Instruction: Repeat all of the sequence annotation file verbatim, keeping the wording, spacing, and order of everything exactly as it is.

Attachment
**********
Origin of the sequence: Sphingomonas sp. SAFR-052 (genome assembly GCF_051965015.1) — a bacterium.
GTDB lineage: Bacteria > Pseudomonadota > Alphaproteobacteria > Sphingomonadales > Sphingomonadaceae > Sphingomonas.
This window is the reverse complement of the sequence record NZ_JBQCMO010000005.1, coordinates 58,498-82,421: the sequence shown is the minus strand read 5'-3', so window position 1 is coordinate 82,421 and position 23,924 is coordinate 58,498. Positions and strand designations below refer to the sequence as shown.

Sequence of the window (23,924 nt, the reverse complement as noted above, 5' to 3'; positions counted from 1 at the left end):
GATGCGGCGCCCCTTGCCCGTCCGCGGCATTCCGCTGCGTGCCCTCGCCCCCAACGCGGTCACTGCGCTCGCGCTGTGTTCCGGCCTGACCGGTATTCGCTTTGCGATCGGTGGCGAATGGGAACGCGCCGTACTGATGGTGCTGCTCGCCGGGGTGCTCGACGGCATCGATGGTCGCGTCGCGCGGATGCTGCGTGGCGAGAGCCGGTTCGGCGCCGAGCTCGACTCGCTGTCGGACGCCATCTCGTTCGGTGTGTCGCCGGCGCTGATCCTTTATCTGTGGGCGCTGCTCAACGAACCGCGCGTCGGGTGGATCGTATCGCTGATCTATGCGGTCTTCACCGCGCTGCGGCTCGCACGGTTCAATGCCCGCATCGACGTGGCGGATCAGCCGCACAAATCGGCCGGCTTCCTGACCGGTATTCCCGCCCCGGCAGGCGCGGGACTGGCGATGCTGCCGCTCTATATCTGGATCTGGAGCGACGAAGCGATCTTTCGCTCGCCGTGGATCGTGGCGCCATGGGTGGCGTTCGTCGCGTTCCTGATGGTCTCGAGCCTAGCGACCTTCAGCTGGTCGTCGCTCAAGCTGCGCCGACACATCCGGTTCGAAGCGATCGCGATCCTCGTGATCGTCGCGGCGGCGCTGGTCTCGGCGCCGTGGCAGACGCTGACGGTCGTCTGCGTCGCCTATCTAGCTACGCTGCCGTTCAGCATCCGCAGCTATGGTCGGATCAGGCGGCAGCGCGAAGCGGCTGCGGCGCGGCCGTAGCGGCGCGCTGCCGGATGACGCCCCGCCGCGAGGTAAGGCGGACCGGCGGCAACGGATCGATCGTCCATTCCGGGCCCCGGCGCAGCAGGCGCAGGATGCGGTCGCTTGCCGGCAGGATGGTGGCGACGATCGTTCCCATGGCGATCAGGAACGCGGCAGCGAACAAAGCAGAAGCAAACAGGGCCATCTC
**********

Origin of the sequence: Sphingomonas sp. SAFR-052 (genome assembly GCF_051965015.1) — a bacterium.
GTDB lineage: Bacteria > Pseudomonadota > Alphaproteobacteria > Sphingomonadales > Sphingomonadaceae > Sphingomonas.
This window is the reverse complement of the sequence record NZ_JBQCMO010000005.1, coordinates 58,498-82,421: the sequence shown is the minus strand read 5'-3', so window position 1 is coordinate 82,421 and position 23,924 is coordinate 58,498. Positions and strand designations below refer to the sequence as shown.

Sequence of the window (23,924 nt, the reverse complement as noted above, 5' to 3'; positions counted from 1 at the left end):
GATGCGGCGCCCCTTGCCCGTCCGCGGCATTCCGCTGCGTGCCCTCGCCCCCAACGCGGTCACTGCGCTCGCGCTGTGTTCCGGCCTGACCGGTATTCGCTTTGCGATCGGTGGCGAATGGGAACGCGCCGTACTGATGGTGCTGCTCGCCGGGGTGCTCGACGGCATCGATGGTCGCGTCGCGCGGATGCTGCGTGGCGAGAGCCGGTTCGGCGCCGAGCTCGACTCGCTGTCGGACGCCATCTCGTTCGGTGTGTCGCCGGCGCTGATCCTTTATCTGTGGGCGCTGCTCAACGAACCGCGCGTCGGGTGGATCGTATCGCTGATCTATGCGGTCTTCACCGCGCTGCGGCTCGCACGGTTCAATGCCCGCATCGACGTGGCGGATCAGCCGCACAAATCGGCCGGCTTCCTGACCGGTATTCCCGCCCCGGCAGGCGCGGGACTGGCGATGCTGCCGCTCTATATCTGGATCTGGAGCGACGAAGCGATCTTTCGCTCGCCGTGGATCGTGGCGCCATGGGTGGCGTTCGTCGCGTTCCTGATGGTCTCGAGCCTAGCGACCTTCAGCTGGTCGTCGCTCAAGCTGCGCCGACACATCCGGTTCGAAGCGATCGCGATCCTCGTGATCGTCGCGGCGGCGCTGGTCTCGGCGCCGTGGCAGACGCTGACGGTCGTCTGCGTCGCCTATCTAGCTACGCTGCCGTTCAGCATCCGCAGCTATGGTCGGATCAGGCGGCAGCGCGAAGCGGCTGCGGCGCGGCCGTAGCGGCGCGCTGCCGGATGACGCCCCGCCGCGAGGTAAGGCGGACCGGCGGCAACGGATCGATCGTCCATTCCGGGCCCCGGCGCAGCAGGCGCAGGATGCGGTCGCTTGCCGGCAGGATGGTGGCGACGATCGTTCCCATGGCGATCAGGAACGCGGCAGCGAACAAAGCAGAAGCAAACAGGGCCATCTC